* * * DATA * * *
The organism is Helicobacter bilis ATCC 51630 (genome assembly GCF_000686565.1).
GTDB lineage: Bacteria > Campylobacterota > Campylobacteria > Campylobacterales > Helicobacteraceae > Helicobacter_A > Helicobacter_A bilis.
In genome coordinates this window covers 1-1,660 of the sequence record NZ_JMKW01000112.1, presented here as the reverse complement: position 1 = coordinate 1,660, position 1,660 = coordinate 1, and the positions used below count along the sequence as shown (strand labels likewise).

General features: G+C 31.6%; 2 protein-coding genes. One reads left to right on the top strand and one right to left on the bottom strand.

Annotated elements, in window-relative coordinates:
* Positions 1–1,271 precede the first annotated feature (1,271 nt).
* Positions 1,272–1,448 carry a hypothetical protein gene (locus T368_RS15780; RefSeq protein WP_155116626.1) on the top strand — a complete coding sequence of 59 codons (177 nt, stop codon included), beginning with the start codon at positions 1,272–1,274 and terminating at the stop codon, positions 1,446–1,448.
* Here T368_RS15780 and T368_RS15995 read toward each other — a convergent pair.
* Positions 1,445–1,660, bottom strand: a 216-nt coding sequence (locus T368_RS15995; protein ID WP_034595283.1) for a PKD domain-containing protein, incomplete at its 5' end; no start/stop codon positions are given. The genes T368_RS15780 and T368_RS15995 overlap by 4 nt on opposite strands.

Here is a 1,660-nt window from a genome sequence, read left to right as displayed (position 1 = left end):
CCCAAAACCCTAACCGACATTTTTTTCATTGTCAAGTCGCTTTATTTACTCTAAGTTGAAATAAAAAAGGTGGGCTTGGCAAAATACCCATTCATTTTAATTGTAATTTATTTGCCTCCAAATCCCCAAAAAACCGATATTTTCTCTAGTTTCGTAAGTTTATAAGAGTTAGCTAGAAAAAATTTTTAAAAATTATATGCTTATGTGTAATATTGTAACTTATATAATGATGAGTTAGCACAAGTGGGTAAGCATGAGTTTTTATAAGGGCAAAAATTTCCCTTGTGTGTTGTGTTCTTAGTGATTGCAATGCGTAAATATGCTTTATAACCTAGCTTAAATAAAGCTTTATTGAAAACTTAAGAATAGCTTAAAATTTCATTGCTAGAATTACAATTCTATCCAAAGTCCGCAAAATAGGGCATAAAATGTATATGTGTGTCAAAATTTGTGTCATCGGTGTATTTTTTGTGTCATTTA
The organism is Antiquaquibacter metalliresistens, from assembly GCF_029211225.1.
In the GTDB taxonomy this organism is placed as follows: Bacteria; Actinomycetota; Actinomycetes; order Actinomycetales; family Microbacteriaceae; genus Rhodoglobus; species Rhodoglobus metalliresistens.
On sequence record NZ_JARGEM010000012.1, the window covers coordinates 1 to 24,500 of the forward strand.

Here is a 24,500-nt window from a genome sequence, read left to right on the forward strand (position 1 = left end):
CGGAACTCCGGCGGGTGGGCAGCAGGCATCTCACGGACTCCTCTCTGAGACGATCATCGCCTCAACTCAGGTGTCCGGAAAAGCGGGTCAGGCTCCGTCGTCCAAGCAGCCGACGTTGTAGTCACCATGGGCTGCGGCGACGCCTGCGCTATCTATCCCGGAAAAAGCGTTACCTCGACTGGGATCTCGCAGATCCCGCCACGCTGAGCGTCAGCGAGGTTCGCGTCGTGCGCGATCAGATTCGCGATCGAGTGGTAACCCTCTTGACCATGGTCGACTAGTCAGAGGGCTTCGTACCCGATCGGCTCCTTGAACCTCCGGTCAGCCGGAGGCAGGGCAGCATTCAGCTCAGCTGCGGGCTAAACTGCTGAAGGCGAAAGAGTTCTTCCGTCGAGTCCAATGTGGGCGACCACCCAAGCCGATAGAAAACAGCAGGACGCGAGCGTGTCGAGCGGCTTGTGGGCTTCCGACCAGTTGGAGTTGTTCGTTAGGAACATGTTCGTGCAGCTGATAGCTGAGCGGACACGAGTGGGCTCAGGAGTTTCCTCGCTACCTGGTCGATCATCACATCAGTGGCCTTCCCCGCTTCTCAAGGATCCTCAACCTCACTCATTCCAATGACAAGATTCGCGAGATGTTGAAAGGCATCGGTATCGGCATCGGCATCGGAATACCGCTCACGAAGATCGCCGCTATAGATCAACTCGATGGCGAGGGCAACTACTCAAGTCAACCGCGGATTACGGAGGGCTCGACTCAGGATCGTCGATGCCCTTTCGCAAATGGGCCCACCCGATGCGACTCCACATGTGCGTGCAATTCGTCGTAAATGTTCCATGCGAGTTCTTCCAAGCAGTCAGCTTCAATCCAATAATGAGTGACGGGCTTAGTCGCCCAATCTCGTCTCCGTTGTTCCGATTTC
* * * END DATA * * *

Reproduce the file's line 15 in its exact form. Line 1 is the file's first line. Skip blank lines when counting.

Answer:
Here is a 24,500-nt window from a genome sequence, read left to right on the forward strand (position 1 = left end):